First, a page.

Forgiving someone is saying that what they did is, ultimately, okay. “This didn’t hurt too bad, so it’s okay”, or “I got better, so it’s okay” or “It’s not happening anymore, so it’s okay”. No. It’s not okay.

So why should I forgive? What does it mean to forgive?

Shippy's avatar

@Seek_Kolinahr It is said that forgiveness sets one free. I am also not sure how it works, as I do of course remember the bad things my mom did, but her asking for forgiveness kind of turned the “sound” down on the acts I recall. I agree though, forgiveness should never mean, I accepted that behavior, or I am over what happened. To do so is more damaging in the long term. I have spent a life trying to rebuild the little of me that was left. Which includes, not accepting bad behavior.

janbb's avatar

@Seek_Kolinahr I’m with you.

linguaphile's avatar

@Seek_Kolinahr I think the forgiveness that’s supposed to set one free is where you emotionally let go of the anger and resentment towards the person who hurt you. Holding on to the bitterness “cooks” in someone’s mind and reduces the space in their psyche for more positive things. That’s the idea behind forgiving others—letting go of that negative real estate in your mind.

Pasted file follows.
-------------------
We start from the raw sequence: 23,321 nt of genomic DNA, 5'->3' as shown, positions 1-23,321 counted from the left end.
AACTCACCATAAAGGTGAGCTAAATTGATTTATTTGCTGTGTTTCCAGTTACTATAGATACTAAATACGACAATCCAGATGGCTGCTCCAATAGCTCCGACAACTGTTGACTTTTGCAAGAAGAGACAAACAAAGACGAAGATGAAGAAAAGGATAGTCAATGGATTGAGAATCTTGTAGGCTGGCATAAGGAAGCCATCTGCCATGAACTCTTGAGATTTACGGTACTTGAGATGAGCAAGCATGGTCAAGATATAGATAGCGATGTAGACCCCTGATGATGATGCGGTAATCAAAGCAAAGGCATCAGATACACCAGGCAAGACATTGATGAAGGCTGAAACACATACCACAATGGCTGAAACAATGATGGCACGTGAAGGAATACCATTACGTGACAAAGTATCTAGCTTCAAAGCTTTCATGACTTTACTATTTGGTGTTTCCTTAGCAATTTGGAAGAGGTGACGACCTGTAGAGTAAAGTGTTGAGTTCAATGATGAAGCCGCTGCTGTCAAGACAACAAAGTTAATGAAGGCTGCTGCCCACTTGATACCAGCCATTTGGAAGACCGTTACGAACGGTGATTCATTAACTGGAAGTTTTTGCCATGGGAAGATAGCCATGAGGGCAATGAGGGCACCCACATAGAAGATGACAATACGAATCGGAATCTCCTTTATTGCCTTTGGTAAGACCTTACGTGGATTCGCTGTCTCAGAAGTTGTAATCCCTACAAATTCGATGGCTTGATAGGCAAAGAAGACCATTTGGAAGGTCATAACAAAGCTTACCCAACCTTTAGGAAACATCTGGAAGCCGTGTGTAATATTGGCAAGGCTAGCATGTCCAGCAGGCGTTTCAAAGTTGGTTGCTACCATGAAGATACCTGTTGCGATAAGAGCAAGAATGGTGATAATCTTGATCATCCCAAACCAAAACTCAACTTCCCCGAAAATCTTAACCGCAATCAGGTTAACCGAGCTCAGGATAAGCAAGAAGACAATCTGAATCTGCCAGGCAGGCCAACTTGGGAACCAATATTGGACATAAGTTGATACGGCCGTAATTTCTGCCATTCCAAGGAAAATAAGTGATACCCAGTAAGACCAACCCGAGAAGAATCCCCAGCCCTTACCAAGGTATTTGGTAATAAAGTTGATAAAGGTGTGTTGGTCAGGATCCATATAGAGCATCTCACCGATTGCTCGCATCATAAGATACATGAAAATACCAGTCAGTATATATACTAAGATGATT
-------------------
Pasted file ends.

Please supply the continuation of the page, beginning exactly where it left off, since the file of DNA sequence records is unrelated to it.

BUT….... there’s nothing in there that says the hurtful behavior has to be condoned. Big difference.

I’ve been deeply hurt and betrayed too many times in my life and carrying all that hurt brought me close to suicide. That’s when I realized the difference between letting go and condoning— nobody told me this, I had to figure it out. Forgiving/letting go, to me, is something you do for yourself and your own psyche to release that negativity and heaviness.

Some people think forgiving means to accept and understand the hurtful action… I disagree- that’s condoning. Condoning is for the other person—and I will never say, “That was okay,” when it was not.